We stayed at the same run-down place as Mr. Warmbier did on his fateful journey — the hotel where most Western tourists are housed. The place was almost empty, but we were warned not to venture unaccompanied beyond the gate or it would “cause problems.” On our first night, our female guide turned back to us as she was leaving and made us to promise that we wouldn’t leave.


We did not leave.


Instead, we spent evenings in the underground entertainment rooms, bowling in the poorly maintained alley (the pins often toppled of their own accord).


We covered quite a bit of ground during our visit, from the northern mountains to the southern demilitarized zone. Though it is forbidden to photograph between cities, I took pictures surreptitiously, much to my son’s consternation. The countryside looks like a lot of places in northern Asia — dry and brown in April — with oxen pulling carts, and few motorized vehicles.


The most striking thing was how well ordered the whitewashed villages were and how every possible piece of arable land — even steep hillsides — had been plowed and planted. Of course, we were on roads open to foreigners: Who’s to say what lay unseen beyond the horizon.


I know that we passed about 10 miles from the Yongbyon nuclear complex on one side and about 25 miles from the notorious labor camp No. 14 on the other. Every request to stop and see something of North Korean life, even shops in the cities, was denied.


As we drove, our guides asked nearly as many questions of me as I did of them. They repeatedly inquired about my work. In my visa application, I said that I managed a translation company in Beijing. It was true to a point; I was the managing director of The New York Times’s Chinese-language operations there, which translates Times stories into Chinese.


Their questions were unsettling, however, and I stuck to my story as much as my smile. They talked a lot about how many spies they have in North Korea, and I realized this wasn’t a game I should be playing with my son by my side.


On the last day, my son asked if we could go back to see the monumental statues of the generals. The guides seemed puzzled, even perturbed, but acquiesced. When we got there, I lost track of our male guide, but he soon joined us. On the way back, he and I fell behind my son and our female guide.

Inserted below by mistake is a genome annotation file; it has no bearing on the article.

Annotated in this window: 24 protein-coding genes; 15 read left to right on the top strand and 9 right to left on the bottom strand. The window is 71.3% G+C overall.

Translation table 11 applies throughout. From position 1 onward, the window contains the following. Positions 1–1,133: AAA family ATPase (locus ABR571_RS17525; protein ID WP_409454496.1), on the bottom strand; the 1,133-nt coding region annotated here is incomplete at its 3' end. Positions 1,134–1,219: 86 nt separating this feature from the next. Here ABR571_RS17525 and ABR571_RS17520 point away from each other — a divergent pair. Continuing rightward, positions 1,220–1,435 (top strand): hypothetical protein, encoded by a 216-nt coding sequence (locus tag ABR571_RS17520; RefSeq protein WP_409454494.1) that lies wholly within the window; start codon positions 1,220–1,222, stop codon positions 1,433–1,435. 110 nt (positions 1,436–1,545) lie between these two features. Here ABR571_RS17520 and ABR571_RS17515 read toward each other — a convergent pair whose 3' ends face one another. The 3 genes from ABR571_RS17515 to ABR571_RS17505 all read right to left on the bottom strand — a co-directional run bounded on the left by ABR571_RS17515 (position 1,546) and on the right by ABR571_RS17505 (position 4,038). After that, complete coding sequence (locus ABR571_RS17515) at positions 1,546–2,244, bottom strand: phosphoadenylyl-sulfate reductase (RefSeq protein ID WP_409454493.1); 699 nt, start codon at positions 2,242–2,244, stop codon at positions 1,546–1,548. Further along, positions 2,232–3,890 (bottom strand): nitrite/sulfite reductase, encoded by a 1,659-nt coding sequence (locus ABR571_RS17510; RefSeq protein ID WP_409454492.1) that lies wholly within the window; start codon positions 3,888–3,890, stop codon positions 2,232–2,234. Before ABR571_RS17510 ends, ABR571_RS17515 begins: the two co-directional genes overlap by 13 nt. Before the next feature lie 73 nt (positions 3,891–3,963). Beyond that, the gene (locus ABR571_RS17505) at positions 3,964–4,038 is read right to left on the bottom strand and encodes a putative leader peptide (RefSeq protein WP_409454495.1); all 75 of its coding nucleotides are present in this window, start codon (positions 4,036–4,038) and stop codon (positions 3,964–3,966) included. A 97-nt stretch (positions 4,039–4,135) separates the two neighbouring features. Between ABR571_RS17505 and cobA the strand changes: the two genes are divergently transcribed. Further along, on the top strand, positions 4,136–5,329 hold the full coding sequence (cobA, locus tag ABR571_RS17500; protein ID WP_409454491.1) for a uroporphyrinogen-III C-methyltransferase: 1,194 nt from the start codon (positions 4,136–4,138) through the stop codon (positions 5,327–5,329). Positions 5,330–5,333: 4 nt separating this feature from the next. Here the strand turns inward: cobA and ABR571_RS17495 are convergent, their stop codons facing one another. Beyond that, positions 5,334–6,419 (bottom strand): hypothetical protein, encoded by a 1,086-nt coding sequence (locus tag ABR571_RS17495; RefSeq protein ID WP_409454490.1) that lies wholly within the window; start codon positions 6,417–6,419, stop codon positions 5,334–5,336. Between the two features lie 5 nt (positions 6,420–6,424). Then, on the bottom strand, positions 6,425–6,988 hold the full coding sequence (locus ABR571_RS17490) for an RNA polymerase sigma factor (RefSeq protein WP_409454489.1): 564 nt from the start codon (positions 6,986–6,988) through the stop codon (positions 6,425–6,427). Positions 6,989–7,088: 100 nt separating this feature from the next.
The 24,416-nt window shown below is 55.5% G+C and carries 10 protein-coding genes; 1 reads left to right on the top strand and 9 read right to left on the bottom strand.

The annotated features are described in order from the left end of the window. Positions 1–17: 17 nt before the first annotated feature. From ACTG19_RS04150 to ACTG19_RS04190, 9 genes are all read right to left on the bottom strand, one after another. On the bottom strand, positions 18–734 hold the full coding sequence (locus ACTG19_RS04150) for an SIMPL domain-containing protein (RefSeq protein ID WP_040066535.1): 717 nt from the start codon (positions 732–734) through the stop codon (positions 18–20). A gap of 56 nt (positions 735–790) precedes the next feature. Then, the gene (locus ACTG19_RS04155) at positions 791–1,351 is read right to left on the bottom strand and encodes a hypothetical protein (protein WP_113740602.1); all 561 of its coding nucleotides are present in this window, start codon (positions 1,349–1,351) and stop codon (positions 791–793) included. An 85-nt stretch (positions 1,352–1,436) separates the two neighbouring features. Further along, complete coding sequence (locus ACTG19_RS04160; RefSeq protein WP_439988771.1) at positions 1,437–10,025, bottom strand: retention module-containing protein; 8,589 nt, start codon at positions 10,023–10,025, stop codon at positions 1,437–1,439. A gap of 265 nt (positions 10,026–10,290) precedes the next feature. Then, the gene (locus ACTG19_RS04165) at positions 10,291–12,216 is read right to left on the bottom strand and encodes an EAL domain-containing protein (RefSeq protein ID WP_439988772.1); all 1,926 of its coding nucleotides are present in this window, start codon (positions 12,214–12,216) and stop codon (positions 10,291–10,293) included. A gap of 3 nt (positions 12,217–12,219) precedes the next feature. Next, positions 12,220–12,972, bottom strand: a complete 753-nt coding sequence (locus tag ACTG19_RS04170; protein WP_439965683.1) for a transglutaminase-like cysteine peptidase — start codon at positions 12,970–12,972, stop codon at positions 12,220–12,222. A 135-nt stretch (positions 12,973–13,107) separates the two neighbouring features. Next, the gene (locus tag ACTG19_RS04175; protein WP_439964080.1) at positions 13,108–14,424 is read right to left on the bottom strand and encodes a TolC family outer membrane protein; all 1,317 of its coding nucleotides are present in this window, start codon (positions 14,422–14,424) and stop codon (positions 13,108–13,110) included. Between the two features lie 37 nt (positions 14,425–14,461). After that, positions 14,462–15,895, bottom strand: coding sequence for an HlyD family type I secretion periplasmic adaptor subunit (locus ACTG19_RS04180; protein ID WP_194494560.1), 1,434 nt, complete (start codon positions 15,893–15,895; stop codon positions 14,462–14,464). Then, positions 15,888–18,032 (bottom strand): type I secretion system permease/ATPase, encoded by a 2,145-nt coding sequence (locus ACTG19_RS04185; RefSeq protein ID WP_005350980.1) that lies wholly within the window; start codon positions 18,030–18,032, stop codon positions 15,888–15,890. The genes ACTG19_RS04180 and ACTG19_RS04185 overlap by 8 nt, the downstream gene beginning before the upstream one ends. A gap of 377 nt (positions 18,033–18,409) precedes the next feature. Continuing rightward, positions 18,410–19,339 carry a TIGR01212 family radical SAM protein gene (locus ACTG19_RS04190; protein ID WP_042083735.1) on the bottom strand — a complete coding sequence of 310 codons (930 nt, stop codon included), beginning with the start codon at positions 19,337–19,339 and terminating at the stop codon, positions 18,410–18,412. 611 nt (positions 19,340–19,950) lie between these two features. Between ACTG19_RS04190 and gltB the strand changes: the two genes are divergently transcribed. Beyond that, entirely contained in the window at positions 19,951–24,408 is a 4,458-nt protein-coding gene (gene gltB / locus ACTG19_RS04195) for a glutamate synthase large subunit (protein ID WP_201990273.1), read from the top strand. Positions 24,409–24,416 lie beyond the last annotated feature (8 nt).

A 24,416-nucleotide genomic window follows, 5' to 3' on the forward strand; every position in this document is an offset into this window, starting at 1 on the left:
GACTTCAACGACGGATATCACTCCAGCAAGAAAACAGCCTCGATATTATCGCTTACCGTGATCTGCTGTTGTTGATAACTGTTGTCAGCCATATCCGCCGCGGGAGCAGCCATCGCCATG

“Why did you want to visit the generals again?” he asked. I explained that because we had begun our trip there, my son wanted to end it there. He fell silent as we approached an outbuilding. “Would you write that down?” he finally asked. I imagined being proffered a guest book where visitors wrote glowing tributes and answered yes.


A man came out of the outbuilding and they conferred. Then the guide said I only needed to tell him the reason again, and he would go inside and explain. I repeated what I had said. Curious, I followed him into the building.


There was no guest book inside, but rather a group of men in military uniforms. They seemed annoyed that I was there and motioned for me to step outside. After a moment, my guide reappeared. “They are satisfied,” he said.


It was then I realized that we had fallen under suspicion. In retrospect, given what happened to Mr. Warmbier, the entire trip was an unnecessary risk. The obfuscation about my identity, my damp and beaten passport, the surreptitiously taken photos — some of them cutting the head off Kim Il-sung — could easily have been used to construe nefarious intent.


On the plane back to China, I picked up a copy of the English-language Pyongyang Daily. “Nukes will put an end to DPRK-US Standoff,” a headline read, referring to the uneasy relationship between the U.S. and Democratic People’s Republic of Korea, the North’s official name.

在返回中国的飞机上,我拿起一份英文版的《平壤日报》(Pyongyang Daily)。“核武器将终结朝美僵局,”其中一篇文章的标题这样写道,指的是美国和朝鲜人民民主共和国此前的不和。

“The DPRK will advance the timetable for the great war.”


A lot of people say I was stupid. But it’s easy to underestimate the danger of a place like North Korea, to feel that it’s not real.


Mr. Warmbier was naïve, and so was I.